California legislative leader heads to United Nations climate conference in Dubai

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Good morning and welcome to the A.M. Alert!


Via Lindsey Holden...

Assembly Speaker Robert Rivas is going global.

The Hollister Democrat is in Dubai this week for the United Nations Climate Change Conference, also known as the 28th Conference of Parties, or COP28.

He will be among the highest-profile leaders in California’s delegation, as Gov. Gavin Newsom and Senate President Pro Tem Toni Atkins will not be attending.

This is Rivas’ second time at the summit. He made the trip in 2019, during his first year in the Assembly, after being invited by then-Speaker Anthony Rendon.

“It was the most thorough, the best conference I’ve ever attended,” he said. “I brought back so much information. And I really was able to lead, as a result of that information, on really important climate initiatives for our region.”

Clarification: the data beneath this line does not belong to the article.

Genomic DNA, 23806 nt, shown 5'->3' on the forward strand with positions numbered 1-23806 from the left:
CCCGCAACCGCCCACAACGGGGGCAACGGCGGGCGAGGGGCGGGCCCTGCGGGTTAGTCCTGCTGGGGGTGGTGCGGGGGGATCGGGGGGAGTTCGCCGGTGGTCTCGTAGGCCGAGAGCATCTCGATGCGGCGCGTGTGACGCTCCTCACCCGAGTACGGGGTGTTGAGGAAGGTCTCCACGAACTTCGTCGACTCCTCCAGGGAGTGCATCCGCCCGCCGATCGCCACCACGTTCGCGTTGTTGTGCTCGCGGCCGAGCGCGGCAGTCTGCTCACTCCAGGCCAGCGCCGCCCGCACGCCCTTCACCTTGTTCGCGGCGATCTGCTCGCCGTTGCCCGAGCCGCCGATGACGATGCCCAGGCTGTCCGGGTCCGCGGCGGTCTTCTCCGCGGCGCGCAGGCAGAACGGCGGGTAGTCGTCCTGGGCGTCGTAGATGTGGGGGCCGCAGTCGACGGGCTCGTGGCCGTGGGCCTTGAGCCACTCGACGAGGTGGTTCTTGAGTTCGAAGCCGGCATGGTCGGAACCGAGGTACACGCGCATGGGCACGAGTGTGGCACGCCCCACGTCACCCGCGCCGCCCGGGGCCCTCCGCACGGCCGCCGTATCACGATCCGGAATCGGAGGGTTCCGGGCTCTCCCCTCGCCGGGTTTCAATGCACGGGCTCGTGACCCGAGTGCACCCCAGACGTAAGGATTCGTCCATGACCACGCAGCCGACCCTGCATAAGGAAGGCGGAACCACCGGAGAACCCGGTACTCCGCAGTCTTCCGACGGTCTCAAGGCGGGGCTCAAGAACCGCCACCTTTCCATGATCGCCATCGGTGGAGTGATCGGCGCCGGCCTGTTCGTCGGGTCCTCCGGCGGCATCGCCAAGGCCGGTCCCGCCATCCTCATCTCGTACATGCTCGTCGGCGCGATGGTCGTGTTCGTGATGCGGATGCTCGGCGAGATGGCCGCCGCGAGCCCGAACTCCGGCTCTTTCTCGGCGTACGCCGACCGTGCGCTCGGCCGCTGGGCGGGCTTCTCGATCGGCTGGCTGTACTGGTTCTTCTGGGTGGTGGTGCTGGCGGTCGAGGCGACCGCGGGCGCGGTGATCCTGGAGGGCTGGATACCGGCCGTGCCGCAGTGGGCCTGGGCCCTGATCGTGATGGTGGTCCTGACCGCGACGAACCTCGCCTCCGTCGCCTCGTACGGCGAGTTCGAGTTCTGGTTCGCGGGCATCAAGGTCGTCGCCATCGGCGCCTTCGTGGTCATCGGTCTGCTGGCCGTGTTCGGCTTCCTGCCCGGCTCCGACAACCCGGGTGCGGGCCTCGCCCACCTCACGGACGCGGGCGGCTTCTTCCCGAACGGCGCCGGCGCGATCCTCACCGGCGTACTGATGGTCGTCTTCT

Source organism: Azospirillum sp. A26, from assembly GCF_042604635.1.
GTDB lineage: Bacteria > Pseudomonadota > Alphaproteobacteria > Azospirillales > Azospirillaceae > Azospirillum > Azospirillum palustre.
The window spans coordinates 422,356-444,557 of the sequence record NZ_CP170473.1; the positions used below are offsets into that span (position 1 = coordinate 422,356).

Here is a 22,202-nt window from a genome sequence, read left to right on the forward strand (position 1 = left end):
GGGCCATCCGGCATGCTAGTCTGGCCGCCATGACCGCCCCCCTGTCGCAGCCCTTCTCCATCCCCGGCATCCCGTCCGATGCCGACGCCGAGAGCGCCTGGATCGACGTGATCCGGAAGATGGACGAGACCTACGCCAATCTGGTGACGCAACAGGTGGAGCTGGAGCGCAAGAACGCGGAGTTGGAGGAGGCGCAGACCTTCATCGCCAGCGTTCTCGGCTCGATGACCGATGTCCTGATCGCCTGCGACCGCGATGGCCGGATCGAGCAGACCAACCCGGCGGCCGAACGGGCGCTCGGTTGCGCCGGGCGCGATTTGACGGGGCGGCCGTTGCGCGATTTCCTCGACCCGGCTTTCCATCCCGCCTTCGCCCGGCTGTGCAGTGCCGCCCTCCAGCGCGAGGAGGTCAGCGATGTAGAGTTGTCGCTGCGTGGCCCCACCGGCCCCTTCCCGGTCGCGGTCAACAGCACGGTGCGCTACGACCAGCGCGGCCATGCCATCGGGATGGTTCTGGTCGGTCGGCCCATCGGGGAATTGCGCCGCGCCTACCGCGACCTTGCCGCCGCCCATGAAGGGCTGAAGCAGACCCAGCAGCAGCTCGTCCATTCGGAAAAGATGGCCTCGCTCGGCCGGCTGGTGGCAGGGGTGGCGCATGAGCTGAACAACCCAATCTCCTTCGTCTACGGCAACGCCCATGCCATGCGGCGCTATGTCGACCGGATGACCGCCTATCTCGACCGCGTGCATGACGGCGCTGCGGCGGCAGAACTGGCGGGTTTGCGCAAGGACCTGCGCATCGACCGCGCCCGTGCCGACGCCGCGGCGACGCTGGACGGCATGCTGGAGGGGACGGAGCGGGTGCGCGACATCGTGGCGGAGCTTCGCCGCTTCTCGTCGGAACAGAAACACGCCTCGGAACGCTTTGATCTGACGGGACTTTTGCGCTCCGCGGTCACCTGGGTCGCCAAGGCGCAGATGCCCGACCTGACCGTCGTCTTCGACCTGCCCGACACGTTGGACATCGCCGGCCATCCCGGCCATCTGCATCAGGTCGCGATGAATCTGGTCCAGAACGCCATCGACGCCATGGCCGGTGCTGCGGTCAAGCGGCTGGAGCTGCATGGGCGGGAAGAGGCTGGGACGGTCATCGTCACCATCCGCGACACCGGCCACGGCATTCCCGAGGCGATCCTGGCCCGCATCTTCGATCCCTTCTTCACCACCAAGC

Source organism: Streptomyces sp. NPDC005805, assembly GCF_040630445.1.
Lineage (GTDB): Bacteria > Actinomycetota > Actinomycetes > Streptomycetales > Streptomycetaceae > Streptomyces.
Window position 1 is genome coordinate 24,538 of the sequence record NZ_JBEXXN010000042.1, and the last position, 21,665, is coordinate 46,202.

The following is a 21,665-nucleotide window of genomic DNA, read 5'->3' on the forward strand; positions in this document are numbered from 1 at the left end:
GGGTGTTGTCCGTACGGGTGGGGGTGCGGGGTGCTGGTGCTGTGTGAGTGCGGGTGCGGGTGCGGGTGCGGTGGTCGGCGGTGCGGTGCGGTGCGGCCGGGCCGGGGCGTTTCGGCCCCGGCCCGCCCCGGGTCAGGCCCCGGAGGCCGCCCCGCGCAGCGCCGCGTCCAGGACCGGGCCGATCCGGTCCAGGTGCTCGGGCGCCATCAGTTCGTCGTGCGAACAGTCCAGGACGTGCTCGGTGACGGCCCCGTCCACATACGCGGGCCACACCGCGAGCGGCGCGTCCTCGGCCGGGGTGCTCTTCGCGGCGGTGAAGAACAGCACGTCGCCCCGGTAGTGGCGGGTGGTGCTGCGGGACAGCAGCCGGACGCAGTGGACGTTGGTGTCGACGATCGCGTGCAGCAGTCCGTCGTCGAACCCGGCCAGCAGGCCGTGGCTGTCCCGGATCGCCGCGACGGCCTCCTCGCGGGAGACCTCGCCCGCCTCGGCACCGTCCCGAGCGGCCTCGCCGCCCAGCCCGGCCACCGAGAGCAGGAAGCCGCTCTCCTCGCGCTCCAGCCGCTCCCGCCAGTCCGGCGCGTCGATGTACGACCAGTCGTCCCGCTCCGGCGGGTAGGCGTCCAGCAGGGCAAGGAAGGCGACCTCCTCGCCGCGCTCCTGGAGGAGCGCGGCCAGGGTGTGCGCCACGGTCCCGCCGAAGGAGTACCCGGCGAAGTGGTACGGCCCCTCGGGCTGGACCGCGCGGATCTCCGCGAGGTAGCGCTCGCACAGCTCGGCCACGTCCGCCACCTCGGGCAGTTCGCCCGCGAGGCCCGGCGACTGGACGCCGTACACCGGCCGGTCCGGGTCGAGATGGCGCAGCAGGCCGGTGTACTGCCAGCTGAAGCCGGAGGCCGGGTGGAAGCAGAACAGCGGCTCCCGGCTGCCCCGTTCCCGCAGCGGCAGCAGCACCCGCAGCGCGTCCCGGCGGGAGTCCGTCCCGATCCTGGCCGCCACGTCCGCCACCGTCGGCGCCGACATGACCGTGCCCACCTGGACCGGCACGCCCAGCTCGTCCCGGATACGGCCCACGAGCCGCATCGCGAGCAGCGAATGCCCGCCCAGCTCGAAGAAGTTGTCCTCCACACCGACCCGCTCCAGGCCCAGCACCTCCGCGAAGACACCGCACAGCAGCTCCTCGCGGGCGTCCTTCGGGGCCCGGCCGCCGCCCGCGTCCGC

COP28 provides a setting for international leaders to negotiate goals around climate change. They will determine progress on the objectives set in the 2015 Paris Agreement, which pushes countries to reduce greenhouse gas emissions and make other policy changes to improve environmental outcomes.

They will also discuss payments to help poor countries deal with the effects of climate change and shifting to clean energy sources.

Rivas will not be part of those negotiations. But he does plan to present information about the ways climate change has hurt vulnerable California communities.

In particular, Rivas wants to share the experiences of those affected by severe winter storms that hit the farmworker communities of Pajaro in Monterey County and Planada in Merced County especially hard.